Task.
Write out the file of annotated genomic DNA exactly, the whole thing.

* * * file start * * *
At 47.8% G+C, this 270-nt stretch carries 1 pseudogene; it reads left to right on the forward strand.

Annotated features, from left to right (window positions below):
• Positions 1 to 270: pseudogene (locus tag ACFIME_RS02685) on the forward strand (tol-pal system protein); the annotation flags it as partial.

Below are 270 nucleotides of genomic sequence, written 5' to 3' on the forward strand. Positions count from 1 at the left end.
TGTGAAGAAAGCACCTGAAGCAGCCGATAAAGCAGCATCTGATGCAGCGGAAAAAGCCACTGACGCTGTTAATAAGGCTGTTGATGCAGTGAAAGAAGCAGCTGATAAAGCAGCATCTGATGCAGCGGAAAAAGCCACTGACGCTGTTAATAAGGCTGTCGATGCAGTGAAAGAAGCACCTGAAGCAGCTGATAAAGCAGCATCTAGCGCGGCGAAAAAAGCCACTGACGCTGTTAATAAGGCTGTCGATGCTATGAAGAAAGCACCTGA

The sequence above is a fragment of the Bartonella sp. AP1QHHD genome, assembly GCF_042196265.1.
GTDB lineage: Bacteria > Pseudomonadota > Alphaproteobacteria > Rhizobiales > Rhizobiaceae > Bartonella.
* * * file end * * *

At 47.8% G+C, this 270-nt stretch carries 1 pseudogene; it reads left to right on the forward strand.

Annotated features, from left to right (window positions below):
• Positions 1 to 270: pseudogene (locus tag ACFIME_RS02685) on the forward strand (tol-pal system protein); the annotation flags it as partial.

Below are 270 nucleotides of genomic sequence, written 5' to 3' on the forward strand. Positions count from 1 at the left end.
TGTGAAGAAAGCACCTGAAGCAGCCGATAAAGCAGCATCTGATGCAGCGGAAAAAGCCACTGACGCTGTTAATAAGGCTGTTGATGCAGTGAAAGAAGCAGCTGATAAAGCAGCATCTGATGCAGCGGAAAAAGCCACTGACGCTGTTAATAAGGCTGTCGATGCAGTGAAAGAAGCACCTGAAGCAGCTGATAAAGCAGCATCTAGCGCGGCGAAAAAAGCCACTGACGCTGTTAATAAGGCTGTCGATGCTATGAAGAAAGCACCTGA

The sequence above is a fragment of the Bartonella sp. AP1QHHD genome, assembly GCF_042196265.1.
GTDB lineage: Bacteria > Pseudomonadota > Alphaproteobacteria > Rhizobiales > Rhizobiaceae > Bartonella.